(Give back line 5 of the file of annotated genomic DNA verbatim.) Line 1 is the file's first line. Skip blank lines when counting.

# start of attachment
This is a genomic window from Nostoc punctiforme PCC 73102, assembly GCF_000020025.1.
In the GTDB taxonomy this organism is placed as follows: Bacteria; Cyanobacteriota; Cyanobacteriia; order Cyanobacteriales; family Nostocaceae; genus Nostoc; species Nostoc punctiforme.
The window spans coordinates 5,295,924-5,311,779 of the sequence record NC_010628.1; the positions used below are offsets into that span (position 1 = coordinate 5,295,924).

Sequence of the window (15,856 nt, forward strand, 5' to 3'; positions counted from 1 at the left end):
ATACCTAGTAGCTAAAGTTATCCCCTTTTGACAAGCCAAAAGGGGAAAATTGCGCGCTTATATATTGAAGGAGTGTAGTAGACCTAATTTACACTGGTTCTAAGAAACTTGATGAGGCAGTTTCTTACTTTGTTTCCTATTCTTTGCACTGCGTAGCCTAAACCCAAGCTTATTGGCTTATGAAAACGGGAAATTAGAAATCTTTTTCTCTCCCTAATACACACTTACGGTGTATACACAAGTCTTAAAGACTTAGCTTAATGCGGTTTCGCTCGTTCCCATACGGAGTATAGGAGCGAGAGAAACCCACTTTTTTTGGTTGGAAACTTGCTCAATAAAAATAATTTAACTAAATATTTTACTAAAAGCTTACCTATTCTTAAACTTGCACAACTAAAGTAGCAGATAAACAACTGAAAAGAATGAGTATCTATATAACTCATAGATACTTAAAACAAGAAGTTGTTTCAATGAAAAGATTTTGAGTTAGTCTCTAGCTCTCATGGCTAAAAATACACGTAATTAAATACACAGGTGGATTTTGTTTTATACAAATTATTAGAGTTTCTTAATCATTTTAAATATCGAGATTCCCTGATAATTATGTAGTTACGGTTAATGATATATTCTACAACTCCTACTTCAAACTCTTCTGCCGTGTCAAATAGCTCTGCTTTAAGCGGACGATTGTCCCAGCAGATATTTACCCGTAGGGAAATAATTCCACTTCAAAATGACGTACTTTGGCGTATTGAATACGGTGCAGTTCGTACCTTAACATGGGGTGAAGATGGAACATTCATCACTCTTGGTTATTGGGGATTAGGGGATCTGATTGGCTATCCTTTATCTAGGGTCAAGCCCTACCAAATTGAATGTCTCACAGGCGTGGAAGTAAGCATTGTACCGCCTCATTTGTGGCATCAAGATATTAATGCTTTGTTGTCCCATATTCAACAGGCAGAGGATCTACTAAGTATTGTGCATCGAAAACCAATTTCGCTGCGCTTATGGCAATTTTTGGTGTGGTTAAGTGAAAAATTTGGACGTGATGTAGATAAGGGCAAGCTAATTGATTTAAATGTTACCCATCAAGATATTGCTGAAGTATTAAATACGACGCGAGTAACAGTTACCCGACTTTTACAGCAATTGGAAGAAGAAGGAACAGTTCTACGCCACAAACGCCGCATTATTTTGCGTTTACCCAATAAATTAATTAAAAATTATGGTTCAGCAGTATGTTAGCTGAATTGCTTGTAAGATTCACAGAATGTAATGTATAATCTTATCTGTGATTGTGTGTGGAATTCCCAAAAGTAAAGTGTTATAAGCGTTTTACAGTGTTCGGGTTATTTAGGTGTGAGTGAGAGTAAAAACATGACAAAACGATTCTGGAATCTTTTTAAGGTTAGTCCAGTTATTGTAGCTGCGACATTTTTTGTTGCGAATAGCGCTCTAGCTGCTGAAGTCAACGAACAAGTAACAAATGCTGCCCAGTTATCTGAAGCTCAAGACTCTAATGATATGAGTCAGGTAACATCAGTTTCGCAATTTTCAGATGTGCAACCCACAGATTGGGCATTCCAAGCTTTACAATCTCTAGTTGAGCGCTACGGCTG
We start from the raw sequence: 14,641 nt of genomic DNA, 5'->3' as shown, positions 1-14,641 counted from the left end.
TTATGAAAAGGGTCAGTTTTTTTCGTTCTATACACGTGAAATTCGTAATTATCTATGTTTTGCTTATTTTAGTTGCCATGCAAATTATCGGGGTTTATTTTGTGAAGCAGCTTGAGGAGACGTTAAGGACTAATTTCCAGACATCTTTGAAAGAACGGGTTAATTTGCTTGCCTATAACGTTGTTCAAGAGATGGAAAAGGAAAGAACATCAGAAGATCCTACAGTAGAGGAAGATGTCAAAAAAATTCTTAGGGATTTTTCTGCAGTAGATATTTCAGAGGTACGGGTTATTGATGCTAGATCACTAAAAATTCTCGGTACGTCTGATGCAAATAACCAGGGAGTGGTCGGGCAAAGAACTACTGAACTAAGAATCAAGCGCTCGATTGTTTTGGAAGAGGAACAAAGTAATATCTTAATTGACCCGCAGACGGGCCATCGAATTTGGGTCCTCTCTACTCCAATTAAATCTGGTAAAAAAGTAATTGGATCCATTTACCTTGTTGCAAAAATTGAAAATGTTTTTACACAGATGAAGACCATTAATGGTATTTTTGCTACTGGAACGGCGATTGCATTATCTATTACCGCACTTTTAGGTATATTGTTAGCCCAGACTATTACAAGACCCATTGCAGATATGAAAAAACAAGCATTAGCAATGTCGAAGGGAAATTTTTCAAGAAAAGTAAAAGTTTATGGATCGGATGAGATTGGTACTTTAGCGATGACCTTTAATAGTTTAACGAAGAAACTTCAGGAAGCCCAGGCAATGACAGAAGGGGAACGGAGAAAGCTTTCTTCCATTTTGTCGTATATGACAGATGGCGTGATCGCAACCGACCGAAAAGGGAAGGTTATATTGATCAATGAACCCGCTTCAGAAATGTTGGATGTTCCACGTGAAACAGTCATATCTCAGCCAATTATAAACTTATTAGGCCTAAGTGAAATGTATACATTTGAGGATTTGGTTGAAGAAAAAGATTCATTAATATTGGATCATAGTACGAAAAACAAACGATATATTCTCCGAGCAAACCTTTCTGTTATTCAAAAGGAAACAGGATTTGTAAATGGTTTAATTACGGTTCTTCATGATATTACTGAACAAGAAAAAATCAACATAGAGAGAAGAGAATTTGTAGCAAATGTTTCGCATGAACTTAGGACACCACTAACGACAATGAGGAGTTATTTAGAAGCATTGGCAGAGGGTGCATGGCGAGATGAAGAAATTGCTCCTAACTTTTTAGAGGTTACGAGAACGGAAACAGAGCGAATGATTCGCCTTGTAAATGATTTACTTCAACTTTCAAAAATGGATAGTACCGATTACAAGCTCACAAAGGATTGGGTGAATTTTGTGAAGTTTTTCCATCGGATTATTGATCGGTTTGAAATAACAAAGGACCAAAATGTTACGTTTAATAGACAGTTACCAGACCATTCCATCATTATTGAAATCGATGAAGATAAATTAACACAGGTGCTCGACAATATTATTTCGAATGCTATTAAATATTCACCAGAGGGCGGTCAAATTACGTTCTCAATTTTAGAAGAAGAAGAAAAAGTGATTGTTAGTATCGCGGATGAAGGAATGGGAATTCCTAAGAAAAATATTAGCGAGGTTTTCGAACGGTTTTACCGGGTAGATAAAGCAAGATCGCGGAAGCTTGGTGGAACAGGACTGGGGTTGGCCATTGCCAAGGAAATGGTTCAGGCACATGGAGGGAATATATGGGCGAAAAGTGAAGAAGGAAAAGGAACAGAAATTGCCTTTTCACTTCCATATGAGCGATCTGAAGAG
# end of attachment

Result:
ATACCTAGTAGCTAAAGTTATCCCCTTTTGACAAGCCAAAAGGGGAAAATTGCGCGCTTATATATTGAAGGAGTGTAGTAGACCTAATTTACACTGGTTCTAAGAAACTTGATGAGGCAGTTTCTTACTTTGTTTCCTATTCTTTGCACTGCGTAGCCTAAACCCAAGCTTATTGGCTTATGAAAACGGGAAATTAGAAATCTTTTTCTCTCCCTAATACACACTTACGGTGTATACACAAGTCTTAAAGACTTAGCTTAATGCGGTTTCGCTCGTTCCCATACGGAGTATAGGAGCGAGAGAAACCCACTTTTTTTGGTTGGAAACTTGCTCAATAAAAATAATTTAACTAAATATTTTACTAAAAGCTTACCTATTCTTAAACTTGCACAACTAAAGTAGCAGATAAACAACTGAAAAGAATGAGTATCTATATAACTCATAGATACTTAAAACAAGAAGTTGTTTCAATGAAAAGATTTTGAGTTAGTCTCTAGCTCTCATGGCTAAAAATACACGTAATTAAATACACAGGTGGATTTTGTTTTATACAAATTATTAGAGTTTCTTAATCATTTTAAATATCGAGATTCCCTGATAATTATGTAGTTACGGTTAATGATATATTCTACAACTCCTACTTCAAACTCTTCTGCCGTGTCAAATAGCTCTGCTTTAAGCGGACGATTGTCCCAGCAGATATTTACCCGTAGGGAAATAATTCCACTTCAAAATGACGTACTTTGGCGTATTGAATACGGTGCAGTTCGTACCTTAACATGGGGTGAAGATGGAACATTCATCACTCTTGGTTATTGGGGATTAGGGGATCTGATTGGCTATCCTTTATCTAGGGTCAAGCCCTACCAAATTGAATGTCTCACAGGCGTGGAAGTAAGCATTGTACCGCCTCATTTGTGGCATCAAGATATTAATGCTTTGTTGTCCCATATTCAACAGGCAGAGGATCTACTAAGTATTGTGCATCGAAAACCAATTTCGCTGCGCTTATGGCAATTTTTGGTGTGGTTAAGTGAAAAATTTGGACGTGATGTAGATAAGGGCAAGCTAATTGATTTAAATGTTACCCATCAAGATATTGCTGAAGTATTAAATACGACGCGAGTAACAGTTACCCGACTTTTACAGCAATTGGAAGAAGAAGGAACAGTTCTACGCCACAAACGCCGCATTATTTTGCGTTTACCCAATAAATTAATTAAAAATTATGGTTCAGCAGTATGTTAGCTGAATTGCTTGTAAGATTCACAGAATGTAATGTATAATCTTATCTGTGATTGTGTGTGGAATTCCCAAAAGTAAAGTGTTATAAGCGTTTTACAGTGTTCGGGTTATTTAGGTGTGAGTGAGAGTAAAAACATGACAAAACGATTCTGGAATCTTTTTAAGGTTAGTCCAGTTATTGTAGCTGCGACATTTTTTGTTGCGAATAGCGCTCTAGCTGCTGAAGTCAACGAACAAGTAACAAATGCTGCCCAGTTATCTGAAGCTCAAGACTCTAATGATATGAGTCAGGTAACATCAGTTTCGCAATTTTCAGATGTGCAACCCACAGATTGGGCATTCCAAGCTTTACAATCTCTAGTTGAGCGCTACGGCTG